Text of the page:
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Students stage walkout to seek tighter gun laws
April 21 2018 12:33 AM
protest
Student activists rally yesterday against gun violence at Washington Square Park, near the campus of New York University, New York City.

Reuters/AFP/Littleton, Colorado

Thousands of students again walked out of classes across the United States yesterday, marking the 19th anniversary of the Columbine High School massacre with a show of unity aimed at pressuring politicians to enact tighter gun restrictions.
Students from more than 2,600 schools and institutions planned to left their classes at 10am local time, organisers said.
It was the second student walkout since the February 14 massacre of 17 people at Marjory Stoneman Douglas High School in Parkland, Florida, and the emergence of a national student movement to end gun violence and toughen restrictions on firearms sales.
Many of the demonstrators wore orange, a colour that has come to represent the movement against gun violence, as they observed a 13-second silence in honour of the 13 killed at Columbine.
“The children of this nation are angry, and we demand more than ‘thoughts and prayers’ tweets,” a survivor of the Parkland shooting, Amy Luo, told a crowd of about 400 student protesters gathered in front of the US Capitol in Washington.
Outside the White House, protesters sat in silence while they listened to the names of gun violence victims read aloud.
“I’m trying to get an education, but I still have a small fear that someone will come in with a gun,” said Ayanna Rhodes, 14, who walked out of Washington International School. “(The Columbine killings) happened like 20 years ago, and we are still getting mass shootings in schools.”
Two gunmen went on a shooting rampage at Columbine High School in Colorado in 1999, leaving 12 students and a teacher dead before killing themselves.
The massacre stunned the nation but since then, school shootings have become commonplace.
Even as students prepared for their protest on Friday morning, news began trickling out that one person was wounded in a shooting at a high school near Ocala, Florida.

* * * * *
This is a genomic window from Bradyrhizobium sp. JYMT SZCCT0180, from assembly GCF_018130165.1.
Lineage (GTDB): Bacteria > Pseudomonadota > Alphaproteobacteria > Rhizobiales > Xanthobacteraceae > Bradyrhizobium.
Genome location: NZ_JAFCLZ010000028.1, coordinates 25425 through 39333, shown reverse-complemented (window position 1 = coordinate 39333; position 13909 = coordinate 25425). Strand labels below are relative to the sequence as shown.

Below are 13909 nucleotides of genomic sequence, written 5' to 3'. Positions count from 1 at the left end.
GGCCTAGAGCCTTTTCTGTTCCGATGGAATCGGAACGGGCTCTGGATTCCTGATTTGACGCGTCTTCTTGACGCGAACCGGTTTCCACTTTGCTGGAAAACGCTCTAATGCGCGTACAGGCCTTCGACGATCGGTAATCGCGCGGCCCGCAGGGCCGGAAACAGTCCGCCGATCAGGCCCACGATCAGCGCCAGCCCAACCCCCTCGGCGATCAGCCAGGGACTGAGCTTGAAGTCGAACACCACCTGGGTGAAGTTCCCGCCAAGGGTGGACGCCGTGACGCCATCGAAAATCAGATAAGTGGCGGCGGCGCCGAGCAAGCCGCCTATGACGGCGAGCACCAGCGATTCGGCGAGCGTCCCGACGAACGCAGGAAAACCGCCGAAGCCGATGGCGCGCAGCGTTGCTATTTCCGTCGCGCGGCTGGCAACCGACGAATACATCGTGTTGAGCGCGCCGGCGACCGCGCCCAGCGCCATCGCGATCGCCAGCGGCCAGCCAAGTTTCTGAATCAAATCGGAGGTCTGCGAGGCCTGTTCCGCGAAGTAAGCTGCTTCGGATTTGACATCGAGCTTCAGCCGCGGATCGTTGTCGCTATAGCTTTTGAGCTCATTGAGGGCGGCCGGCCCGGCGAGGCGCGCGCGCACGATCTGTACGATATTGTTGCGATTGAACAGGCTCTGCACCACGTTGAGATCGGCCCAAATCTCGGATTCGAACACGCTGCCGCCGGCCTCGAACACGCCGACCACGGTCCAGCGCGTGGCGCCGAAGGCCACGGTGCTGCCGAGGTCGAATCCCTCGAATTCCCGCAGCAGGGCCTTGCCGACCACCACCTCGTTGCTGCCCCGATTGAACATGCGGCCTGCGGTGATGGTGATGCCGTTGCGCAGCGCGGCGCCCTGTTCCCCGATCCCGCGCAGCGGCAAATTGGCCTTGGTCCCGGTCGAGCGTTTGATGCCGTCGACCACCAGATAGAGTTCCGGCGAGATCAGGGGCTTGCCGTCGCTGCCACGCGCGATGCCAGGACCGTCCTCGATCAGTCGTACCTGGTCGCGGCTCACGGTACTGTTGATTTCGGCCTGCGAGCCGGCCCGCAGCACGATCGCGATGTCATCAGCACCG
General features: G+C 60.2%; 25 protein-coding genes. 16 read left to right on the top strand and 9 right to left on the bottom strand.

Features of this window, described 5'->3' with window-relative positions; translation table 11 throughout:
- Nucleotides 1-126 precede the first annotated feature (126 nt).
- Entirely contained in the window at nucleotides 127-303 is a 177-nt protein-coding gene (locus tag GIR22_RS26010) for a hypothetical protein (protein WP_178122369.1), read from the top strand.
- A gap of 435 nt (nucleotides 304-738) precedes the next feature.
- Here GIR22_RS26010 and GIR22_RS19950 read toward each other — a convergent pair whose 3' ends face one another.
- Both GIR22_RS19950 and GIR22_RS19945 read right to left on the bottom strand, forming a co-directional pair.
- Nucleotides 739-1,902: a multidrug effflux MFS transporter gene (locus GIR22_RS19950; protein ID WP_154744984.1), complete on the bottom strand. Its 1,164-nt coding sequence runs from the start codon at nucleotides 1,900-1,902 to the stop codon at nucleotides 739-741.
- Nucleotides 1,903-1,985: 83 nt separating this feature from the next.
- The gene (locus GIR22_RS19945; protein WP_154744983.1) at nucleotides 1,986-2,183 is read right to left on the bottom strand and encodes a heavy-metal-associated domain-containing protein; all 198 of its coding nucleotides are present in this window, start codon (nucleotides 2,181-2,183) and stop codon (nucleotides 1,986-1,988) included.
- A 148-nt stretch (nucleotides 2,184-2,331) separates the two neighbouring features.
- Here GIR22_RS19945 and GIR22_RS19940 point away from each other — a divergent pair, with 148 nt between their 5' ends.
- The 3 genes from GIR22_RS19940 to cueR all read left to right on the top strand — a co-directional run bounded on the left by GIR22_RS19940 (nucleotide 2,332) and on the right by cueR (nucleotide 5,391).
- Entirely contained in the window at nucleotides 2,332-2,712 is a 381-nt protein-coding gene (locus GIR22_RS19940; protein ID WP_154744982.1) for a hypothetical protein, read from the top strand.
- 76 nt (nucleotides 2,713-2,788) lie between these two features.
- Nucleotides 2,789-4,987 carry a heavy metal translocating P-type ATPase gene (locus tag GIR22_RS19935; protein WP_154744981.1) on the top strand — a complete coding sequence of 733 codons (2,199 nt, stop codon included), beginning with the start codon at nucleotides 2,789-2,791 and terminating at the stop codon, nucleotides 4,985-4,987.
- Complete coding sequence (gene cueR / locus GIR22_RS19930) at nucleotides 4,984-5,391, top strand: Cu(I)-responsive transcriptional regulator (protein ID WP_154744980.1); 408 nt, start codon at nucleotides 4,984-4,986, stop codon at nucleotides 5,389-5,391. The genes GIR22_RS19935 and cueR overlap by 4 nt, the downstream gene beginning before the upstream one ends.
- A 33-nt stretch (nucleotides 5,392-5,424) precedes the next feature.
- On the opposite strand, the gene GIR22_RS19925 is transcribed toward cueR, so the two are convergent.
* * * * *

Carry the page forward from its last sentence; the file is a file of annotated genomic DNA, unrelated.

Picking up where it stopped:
The latest gun violence unfolded about 225 miles (360km) northwest of the Parkland high school, where two months ago a former student killed 17 people in the deadliest high school shooting in US history.
The Sheriff’s Office for Marion County said the suspect was in custody following the early morning shooting at Forest High School in Ocala, Florida.
Despite widespread revulsion over the school shootings, the issue of gun control remains sensitive in Colorado and across the country, where the Second Amendment of the Constitution guarantees the right to bear arms.
In some conservative school districts, administrators told students that they could face disciplinary steps if they walked out.
In suburban Dallas, a dozen students dressed in orange all chanted “End gun violence!” as they huddled in a parking lot across the street from North Garland High School.
Freshman Victoria Fierro, 14, said school administrators blocked the doors when about 50 students tried to leave, so a small group exited through a side door.
The principal declined to answer questions from Reuters.
The walkouts, speeches and drive to sign up voters were aimed at pressuring US politicians to enact more restrictions on gun sales in the run-up to November’s midterm congressional elections.
The latest national rally came more than a month after tens of thousands of students from some 3,000 schools participated in the #ENOUGH National School Walkout to demand that lawmakers seek tighter gun control regulations.
It also followed “March For Our Lives” rallies in cities across the US on March 24 that were some of the biggest US youth demonstrations in decades, with hundreds of thousands of young Americans and their supporters taking to the streets.



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